This is a lesson I’m teaching Monday morning as an observed lesson on the CELTA. It’s based on Unit 3A of Straightforward Upper Intermediate (Kerr & Jones, Macmillan 2006) – an excellent course book, as course books go.
The worksheet provides a lead-in and a test-teach-test vocab pre-teach stage.
The second page is a word grab which can serve as both the freer practice for the vocab and the gist task for the listening. If you don’t have the Straighforward book for the detailed listening, I’m sure you’ll find the links online.
Enjoy, and as always if you do use the materials please let us know how you get on.
The lesson went well this morning and the students did lots of talking, learnt some new idiomatic (and I think quite useful) vocab and did some intensive listening practice. They said they enjoyed the song and their continued exploration of British tribal culture (I wonder if the Celtees will mention the riots at any point?)
The level was actually more challenging than I’d thought it would be, for quite a strong Upper Intermediate (B2) class. The vocab was mostly new, as expected, and they were motivated to learn it and try to use it. In the teach stage we looked at flatter and flattered as well as flattery – all useful stuff. Some fun drilling ensued, with me giving them compliments or criticisms and them replying I’m flattered or reacting angrily to criticism.
The listening was challenging. The vocab grab was fun,. but there was a lot of misgrabs (probably because of all the f-words), so it needs careful monitoring. They were able to decide on the correct part of speech successfully most of the time but had quite a bit of trouble deciding which words went in which gaps – this needs plenty of time and careful monitoring to be successful, but it’s a more worthy exercise than just listening and filling – it really gets them to think about the meaning of the vocab and how to decide what goes where through context.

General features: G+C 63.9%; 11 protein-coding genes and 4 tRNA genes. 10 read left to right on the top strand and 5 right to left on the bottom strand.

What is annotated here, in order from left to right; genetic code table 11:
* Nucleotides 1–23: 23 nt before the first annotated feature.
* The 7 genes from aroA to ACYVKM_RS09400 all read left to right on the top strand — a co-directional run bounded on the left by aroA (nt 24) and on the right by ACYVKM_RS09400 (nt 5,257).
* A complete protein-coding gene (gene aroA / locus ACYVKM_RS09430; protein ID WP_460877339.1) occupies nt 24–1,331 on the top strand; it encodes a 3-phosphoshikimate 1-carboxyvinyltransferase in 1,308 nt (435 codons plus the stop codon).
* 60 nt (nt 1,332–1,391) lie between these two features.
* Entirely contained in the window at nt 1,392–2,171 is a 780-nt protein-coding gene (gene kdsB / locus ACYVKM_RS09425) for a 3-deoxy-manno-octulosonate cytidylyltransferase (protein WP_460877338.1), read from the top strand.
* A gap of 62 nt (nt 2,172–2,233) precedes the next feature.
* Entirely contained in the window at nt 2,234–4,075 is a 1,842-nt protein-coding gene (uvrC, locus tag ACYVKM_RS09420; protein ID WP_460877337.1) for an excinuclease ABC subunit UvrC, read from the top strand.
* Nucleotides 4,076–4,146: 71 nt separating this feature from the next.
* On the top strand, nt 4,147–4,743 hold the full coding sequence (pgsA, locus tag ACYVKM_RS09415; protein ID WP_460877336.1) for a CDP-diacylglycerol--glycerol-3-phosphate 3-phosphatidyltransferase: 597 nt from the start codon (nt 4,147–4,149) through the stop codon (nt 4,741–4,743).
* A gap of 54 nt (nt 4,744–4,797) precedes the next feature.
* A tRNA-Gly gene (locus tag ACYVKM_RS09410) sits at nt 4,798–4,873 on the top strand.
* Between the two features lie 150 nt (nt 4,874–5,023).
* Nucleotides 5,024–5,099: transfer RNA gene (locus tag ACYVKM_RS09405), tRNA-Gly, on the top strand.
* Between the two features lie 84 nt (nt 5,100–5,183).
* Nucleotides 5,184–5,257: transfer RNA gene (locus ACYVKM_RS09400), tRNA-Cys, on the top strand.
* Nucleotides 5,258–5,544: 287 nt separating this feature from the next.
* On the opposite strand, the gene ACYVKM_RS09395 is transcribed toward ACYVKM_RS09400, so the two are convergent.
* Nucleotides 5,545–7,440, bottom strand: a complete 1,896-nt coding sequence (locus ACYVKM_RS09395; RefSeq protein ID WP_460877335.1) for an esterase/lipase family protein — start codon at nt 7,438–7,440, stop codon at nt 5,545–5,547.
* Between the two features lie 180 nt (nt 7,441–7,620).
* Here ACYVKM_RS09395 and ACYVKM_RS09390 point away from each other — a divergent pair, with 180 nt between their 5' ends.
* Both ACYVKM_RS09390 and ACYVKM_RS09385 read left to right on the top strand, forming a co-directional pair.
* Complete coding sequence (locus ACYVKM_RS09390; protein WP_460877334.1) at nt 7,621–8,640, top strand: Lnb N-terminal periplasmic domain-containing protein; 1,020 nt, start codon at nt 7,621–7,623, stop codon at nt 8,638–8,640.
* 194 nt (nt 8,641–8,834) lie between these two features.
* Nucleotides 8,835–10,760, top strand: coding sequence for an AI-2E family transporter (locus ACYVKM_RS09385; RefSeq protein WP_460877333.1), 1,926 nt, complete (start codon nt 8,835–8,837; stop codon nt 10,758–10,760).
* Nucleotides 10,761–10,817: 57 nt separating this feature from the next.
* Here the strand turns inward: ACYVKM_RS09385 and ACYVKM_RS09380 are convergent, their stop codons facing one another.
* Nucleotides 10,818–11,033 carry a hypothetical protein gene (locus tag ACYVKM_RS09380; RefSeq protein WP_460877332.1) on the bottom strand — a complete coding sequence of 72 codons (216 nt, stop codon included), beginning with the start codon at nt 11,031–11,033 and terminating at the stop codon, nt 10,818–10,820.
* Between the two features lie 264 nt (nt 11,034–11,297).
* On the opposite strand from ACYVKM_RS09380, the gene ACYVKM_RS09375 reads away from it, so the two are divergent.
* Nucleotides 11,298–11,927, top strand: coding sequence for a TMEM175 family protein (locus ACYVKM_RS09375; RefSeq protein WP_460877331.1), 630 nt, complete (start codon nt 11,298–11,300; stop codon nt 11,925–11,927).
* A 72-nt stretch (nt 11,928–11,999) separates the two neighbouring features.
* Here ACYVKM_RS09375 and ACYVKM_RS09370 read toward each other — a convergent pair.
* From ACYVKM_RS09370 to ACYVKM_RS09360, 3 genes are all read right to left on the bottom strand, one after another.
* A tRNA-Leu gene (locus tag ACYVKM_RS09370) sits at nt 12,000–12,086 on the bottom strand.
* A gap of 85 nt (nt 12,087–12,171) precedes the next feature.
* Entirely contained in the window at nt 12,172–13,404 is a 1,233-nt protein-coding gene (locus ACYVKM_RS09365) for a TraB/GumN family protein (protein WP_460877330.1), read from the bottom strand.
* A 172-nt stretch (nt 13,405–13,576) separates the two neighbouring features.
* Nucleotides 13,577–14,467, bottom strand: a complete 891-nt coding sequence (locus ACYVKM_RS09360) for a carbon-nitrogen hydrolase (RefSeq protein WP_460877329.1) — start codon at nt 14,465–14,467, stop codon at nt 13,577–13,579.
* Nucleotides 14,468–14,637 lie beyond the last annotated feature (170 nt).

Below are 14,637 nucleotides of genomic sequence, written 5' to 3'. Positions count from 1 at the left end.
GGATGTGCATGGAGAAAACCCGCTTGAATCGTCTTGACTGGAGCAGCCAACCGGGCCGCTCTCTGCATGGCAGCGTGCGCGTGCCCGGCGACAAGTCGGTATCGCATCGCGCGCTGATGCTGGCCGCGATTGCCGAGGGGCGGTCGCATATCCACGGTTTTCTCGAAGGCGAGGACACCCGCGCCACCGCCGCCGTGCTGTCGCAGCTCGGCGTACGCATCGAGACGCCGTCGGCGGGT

Just wish I’d got through the warmer quicker and left more time for feedback after the detailed listening, but at least I know now this will be a whole 90 minute lesson with my Advanced Ones tomorrow.
Post Advanced One Lesson Update
As suspected, this material easily filled up an hour and a half at Advanced One level (C1). They had a lot to say about the best brands and why they liked them and we corrected their pronunciation of a few labels and clothes words. I was surprised to find they didn’t know any of the pre-teach vocab words except one student who knew flatter, so the test stage was a tad demotivating for them. But they enjoyed learning the new vocab and we had lots of personalised examples of flattery and flitting and fads (apparently fur-lined boots are the fad of the moment?). They were able to do the part of speech exercise very well and that helped them a lot to predict which words went in which gaps, but it took them time and they didn’t get them all, but once they listened most of them were able to fill the gaps correctly. Definitely a challenging listening, motivating vocab and it fitted in nicely with a word formation exercise in their course book (Advanced Expert – Page 61) about fashion and buying trends. All in all a fun and useful lesson – I recommend it!